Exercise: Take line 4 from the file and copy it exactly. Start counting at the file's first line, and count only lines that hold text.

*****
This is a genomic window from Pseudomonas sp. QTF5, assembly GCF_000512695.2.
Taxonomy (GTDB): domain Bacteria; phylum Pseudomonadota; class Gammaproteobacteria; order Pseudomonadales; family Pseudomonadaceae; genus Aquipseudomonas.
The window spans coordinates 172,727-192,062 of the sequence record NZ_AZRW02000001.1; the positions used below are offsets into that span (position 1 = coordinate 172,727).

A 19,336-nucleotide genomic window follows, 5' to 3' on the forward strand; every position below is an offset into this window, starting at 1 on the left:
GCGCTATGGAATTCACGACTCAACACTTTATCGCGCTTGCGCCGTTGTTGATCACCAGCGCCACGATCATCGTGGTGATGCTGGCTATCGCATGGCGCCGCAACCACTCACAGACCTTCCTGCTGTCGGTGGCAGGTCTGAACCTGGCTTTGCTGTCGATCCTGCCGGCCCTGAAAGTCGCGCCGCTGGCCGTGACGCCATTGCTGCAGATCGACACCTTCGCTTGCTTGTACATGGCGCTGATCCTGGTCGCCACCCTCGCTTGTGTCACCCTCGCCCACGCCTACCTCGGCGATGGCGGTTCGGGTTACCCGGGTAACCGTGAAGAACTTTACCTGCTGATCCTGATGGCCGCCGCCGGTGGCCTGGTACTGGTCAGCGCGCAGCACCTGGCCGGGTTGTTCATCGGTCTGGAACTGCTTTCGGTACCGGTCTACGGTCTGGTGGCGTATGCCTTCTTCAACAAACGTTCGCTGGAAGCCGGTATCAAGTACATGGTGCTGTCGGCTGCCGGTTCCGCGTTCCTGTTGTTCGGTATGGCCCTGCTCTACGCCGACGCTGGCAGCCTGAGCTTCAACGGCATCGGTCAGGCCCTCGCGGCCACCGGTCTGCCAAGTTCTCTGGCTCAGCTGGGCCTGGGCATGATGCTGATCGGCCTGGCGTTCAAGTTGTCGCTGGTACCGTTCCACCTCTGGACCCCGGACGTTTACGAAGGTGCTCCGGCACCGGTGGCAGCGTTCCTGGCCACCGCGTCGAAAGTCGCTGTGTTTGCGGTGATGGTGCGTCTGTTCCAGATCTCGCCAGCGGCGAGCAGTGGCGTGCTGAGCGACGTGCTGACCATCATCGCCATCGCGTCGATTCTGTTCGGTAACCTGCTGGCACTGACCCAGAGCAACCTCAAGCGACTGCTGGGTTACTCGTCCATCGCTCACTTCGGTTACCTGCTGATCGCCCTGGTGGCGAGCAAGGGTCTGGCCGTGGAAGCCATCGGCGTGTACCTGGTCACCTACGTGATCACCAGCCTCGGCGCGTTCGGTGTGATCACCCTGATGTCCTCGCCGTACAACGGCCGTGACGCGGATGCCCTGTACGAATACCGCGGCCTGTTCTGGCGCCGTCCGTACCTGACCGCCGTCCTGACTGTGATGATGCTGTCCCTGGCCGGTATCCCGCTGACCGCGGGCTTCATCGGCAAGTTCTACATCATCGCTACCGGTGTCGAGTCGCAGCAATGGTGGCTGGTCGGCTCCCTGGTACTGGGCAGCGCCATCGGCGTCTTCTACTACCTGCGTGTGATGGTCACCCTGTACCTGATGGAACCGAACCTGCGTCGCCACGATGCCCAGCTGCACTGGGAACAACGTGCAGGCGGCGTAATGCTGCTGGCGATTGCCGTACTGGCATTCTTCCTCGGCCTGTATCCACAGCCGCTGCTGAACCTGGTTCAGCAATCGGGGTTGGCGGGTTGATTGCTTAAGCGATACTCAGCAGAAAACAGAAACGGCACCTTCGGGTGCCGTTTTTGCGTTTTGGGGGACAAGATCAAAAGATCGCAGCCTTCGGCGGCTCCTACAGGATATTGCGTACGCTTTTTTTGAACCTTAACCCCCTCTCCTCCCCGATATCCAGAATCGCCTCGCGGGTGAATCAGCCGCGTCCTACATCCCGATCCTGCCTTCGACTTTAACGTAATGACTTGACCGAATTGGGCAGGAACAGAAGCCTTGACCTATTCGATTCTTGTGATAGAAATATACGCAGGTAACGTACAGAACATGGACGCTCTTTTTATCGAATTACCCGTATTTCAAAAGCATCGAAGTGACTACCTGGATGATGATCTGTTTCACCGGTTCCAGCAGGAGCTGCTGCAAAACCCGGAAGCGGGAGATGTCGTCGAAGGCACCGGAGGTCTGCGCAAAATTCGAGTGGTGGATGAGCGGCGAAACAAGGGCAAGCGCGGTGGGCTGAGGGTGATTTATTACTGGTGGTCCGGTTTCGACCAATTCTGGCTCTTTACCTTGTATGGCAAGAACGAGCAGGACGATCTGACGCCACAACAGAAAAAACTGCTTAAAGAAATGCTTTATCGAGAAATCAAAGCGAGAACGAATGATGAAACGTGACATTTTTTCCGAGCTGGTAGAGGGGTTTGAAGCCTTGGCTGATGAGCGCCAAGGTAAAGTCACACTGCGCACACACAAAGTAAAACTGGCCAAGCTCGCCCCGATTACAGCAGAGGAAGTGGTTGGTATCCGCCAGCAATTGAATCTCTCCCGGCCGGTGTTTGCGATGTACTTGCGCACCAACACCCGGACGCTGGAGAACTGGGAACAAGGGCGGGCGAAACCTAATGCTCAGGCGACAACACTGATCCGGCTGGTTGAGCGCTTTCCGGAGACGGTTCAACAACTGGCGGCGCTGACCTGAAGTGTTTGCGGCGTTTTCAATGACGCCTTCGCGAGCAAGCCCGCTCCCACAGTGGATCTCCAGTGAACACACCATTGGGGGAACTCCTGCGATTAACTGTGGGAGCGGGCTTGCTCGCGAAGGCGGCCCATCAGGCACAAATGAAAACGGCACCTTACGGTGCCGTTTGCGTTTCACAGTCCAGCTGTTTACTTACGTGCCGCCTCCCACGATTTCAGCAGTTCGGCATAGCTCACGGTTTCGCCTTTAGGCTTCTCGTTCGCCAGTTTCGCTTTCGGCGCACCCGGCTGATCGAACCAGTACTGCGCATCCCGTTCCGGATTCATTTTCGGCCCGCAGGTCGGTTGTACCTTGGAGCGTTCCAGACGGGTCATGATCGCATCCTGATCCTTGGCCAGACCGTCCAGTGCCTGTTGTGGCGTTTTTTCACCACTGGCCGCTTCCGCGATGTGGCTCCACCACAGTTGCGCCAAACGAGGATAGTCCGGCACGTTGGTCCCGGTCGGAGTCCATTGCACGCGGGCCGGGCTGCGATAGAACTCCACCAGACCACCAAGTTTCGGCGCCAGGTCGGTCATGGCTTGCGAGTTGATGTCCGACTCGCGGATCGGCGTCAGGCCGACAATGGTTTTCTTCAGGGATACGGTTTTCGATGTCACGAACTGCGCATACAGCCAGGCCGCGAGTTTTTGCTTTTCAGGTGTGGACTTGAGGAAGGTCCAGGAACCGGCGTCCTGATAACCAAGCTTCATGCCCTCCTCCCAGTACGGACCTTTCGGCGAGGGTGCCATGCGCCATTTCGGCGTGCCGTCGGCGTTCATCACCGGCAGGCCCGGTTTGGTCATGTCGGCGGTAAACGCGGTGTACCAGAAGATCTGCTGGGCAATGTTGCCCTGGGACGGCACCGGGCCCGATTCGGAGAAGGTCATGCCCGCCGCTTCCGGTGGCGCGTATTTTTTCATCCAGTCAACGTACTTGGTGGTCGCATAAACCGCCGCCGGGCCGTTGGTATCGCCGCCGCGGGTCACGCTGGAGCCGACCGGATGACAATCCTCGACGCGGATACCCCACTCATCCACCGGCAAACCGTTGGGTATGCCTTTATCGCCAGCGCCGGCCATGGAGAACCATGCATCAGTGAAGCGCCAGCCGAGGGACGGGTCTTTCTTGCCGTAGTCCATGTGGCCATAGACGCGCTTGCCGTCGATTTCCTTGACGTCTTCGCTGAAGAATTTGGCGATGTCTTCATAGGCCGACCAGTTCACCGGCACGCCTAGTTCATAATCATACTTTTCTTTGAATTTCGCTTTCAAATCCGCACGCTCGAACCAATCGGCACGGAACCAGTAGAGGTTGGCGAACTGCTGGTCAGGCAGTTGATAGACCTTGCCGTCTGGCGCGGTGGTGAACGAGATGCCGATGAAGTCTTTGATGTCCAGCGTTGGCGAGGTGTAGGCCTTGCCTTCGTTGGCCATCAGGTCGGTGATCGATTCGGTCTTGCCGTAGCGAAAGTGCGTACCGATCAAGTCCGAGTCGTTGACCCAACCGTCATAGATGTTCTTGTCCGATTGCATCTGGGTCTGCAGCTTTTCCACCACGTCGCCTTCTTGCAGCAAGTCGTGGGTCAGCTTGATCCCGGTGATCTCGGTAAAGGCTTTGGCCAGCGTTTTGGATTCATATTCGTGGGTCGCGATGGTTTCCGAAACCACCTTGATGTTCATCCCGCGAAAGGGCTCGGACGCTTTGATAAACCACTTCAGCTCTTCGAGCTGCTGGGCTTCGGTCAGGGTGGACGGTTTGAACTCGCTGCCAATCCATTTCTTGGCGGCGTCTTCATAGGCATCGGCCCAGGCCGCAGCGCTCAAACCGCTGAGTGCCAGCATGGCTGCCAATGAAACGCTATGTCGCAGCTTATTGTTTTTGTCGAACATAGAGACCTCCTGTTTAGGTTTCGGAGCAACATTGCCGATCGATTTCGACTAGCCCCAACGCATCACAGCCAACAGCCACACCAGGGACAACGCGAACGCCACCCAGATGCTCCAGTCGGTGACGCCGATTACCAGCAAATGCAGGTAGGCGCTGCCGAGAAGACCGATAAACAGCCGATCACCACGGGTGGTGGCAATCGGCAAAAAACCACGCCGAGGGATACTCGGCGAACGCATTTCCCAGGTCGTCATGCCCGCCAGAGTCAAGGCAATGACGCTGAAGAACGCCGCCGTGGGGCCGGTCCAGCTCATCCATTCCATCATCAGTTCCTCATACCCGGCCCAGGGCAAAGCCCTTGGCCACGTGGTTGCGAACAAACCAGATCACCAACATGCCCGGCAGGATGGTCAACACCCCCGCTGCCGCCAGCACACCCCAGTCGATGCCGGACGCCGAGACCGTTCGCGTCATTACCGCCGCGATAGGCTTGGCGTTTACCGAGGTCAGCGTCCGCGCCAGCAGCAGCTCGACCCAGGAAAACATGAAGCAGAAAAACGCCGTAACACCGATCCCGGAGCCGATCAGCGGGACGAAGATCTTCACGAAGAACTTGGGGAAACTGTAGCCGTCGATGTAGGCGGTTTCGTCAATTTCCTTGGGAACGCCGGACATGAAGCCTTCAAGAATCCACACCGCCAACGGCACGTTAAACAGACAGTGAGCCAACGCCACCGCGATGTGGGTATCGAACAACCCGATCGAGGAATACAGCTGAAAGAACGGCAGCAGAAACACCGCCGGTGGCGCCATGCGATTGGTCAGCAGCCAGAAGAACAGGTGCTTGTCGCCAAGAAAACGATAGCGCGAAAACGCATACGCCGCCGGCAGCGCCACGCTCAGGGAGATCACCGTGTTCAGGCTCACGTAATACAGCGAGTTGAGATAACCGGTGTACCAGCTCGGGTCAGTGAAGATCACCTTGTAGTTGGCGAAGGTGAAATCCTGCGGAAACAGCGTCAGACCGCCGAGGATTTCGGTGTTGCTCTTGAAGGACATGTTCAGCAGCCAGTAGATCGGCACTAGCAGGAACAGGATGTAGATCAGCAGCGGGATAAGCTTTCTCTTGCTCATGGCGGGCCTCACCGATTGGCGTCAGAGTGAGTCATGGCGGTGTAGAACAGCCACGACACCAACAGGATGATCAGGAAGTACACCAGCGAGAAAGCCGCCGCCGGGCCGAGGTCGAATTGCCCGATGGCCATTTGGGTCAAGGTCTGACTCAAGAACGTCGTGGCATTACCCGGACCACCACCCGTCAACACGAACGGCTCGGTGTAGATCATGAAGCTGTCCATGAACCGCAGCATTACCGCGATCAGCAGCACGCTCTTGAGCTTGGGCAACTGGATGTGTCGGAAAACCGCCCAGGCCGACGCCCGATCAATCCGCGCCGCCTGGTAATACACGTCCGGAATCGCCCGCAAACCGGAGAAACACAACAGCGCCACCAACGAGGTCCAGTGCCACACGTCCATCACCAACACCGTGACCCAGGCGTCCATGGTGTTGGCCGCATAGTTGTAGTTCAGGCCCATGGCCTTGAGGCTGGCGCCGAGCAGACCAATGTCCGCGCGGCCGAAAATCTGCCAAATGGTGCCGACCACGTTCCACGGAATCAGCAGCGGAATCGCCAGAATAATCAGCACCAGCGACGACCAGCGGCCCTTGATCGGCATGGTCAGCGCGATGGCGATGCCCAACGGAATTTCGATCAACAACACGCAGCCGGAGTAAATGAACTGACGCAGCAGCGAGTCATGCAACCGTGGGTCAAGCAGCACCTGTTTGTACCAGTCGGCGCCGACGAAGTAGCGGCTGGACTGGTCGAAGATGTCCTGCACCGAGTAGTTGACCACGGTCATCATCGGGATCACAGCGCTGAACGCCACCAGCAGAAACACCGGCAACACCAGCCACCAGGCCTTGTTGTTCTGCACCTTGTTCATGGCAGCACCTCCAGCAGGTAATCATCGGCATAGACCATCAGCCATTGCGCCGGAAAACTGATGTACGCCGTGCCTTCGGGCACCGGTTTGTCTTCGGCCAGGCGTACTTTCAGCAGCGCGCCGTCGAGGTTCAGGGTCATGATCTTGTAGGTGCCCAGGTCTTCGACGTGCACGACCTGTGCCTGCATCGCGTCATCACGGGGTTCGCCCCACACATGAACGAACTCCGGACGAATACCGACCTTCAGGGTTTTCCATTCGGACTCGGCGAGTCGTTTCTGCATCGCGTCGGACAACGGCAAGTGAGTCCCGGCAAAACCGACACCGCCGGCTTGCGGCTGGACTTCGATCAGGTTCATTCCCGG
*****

A 19,336-nucleotide genomic window follows, 5' to 3' on the forward strand; every position below is an offset into this window, starting at 1 on the left: